A major task confronting pre-teens and teens is to develop a sense of individual identity; to find answers to the questions, ‘Who am I?’ and ‘Where am I going?’ The search for personal identity involves deciding what is important or worth doing and formulating standards of conduct for evaluating one’s own behaviour, as well as the behaviour of others. It also involves feelings about self worth and competence.
How Children Vary
The Balanced Child. For some, the identity crisis never occurs at all. Their identity ‘crystallized’ early in life. They accept or adopt their parents’ values without questions and proceed towards adult roles that are consistent with their parents’ beliefs.
The Rebellious Child. Others adopt a deviant identity and rebel against their family and society. This is particularly true of intolerant overbearing parents who try to force a programmed life on their children and those raised on constant criticism. This also applies to neglected children, some orphaned, who may react negatively to their circumstances. Street children would definitely fall under this category.
The Confused Child. Many others go through a prolonged period of identity confusion and have great difficulty finding themselves. The trial and error experience continues and the person may never have a strong sense of personal identity, even as an adult. This individual never develops any commitments or loyalties and is tossed around by every wind of doctrine.
The Ignorant Child. Yet, some go through a short process of trial and error and ‘find’ themselves soon enough. These people usually have ‘present’ parents who were there for them in many ways but who usually out of ignorance, did not really help them develop a sense of direction and purpose early in life.
An individual’s personal identity once formed is not necessarily static. People can acquire new interests and skills and be greatly influenced by some role or a role model that may change the sense of who they are or bring out who they really are.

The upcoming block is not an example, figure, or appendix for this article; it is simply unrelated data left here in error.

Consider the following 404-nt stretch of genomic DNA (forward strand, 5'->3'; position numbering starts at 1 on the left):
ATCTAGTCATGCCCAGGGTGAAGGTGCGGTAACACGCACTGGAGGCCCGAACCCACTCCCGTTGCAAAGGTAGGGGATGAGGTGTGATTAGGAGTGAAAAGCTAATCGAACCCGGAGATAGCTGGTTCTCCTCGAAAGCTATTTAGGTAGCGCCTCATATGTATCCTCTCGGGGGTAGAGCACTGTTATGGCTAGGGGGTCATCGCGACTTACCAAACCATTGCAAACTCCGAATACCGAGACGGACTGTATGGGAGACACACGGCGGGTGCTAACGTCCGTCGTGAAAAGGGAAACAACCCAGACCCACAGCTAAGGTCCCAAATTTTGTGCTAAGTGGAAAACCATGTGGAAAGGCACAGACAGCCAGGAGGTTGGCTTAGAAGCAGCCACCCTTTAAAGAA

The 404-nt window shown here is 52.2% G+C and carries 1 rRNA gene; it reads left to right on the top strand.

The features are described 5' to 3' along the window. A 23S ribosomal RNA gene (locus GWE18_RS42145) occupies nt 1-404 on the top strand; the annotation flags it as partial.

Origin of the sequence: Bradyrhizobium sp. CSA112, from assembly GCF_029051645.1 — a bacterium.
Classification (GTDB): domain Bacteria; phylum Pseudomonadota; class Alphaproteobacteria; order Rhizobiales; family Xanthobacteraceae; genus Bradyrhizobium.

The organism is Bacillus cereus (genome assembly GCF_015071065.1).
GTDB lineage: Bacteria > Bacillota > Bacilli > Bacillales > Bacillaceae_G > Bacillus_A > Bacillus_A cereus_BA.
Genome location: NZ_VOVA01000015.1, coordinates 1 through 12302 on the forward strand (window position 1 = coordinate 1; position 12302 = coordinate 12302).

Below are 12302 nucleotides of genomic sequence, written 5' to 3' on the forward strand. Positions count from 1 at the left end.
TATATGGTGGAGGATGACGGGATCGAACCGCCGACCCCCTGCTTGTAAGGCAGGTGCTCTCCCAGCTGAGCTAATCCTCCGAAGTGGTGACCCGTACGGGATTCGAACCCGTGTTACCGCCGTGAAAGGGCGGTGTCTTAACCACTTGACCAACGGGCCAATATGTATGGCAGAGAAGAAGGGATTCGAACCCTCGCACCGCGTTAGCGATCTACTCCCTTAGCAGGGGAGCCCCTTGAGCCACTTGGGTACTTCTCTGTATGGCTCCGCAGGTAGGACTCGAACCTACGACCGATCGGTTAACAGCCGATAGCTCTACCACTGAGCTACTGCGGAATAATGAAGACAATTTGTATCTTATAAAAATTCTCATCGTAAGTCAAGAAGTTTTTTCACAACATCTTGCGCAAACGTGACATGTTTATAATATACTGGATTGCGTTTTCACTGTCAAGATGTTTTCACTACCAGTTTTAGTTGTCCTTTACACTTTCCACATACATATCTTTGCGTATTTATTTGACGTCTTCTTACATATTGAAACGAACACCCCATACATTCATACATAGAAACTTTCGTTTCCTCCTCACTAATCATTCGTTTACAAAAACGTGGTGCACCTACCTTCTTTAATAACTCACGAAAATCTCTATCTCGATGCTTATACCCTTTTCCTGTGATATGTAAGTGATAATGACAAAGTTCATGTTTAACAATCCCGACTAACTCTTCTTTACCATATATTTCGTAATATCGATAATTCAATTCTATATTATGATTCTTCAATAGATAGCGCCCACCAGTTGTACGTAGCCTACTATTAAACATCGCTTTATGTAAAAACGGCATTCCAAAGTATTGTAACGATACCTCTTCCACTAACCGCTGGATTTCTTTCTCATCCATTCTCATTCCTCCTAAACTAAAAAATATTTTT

How To Help Your Pre-teen & Teen
1. PLANT them among people who will influence them positively. Let them attend camps, seminars, excursions and encourage them to form and join clubs with positive vision and purpose.
2. Generally encourage them to pick up skills regularly and help them see the importance of doing that. If you can’t afford fees at training centers, hook them up with relatives and friends who would be willing to train them for free or at discounted rates.
3. Mentorship! As mentioned earlier, connect them to worthy mentors who will take time out to guide them.
4. Help them deal with rejection from others. Let them know that rejection is part of life and yes, they may hurt from any act of rejection for a while, but let them know it’s temporary. In Africa particularly, we tend to ignore the emotions of our children and this does not augur well for their psycho-social development; a crucial part of identity formation.
5. At any age, affirm them regularly. Children need love and attention, not neglect and emotional or physical abuse which are detrimental to developing a healthy identity. We must not be too strict and unapproachable.
6. Help them discover and develop their gifts and talents. A professional counsellor can help with this. Allow them to express themselves. If your son loves singing, let him sing. If your daughter loves baking, let her bake.
Don’t put them in that strait jacket plan of yours. Once this is established, pair it up with their academic performance and together, draw up a list of courses that are appropriate. We must not appear ‘domineering’ and should lovingly guide them into careers they have the ability and enthusiasm for.
Remember to show them the hierarchy/progression of different jobs they might be interested in. Teach them about CVs; when they know each step they take is to be documented (as a CV), they will be encouraged to be more active and not lead a lazy life.
7. Tell them stories of great men and world changers. Surround them with life transforming books, audio and video materials. Keep them tuned in to God through prayers, worship and service in the house of God. Surround them with words of inspiration, idioms and proverbs.
Remember, what you model to your children is equally important. You don’t have to be a high flying professional (Doctor, Lawyer or Engineer) to model excellent life skills. Even an illiterate housewife, tailor, hair stylist or a trader, can model vital life skills and impact their children positively.
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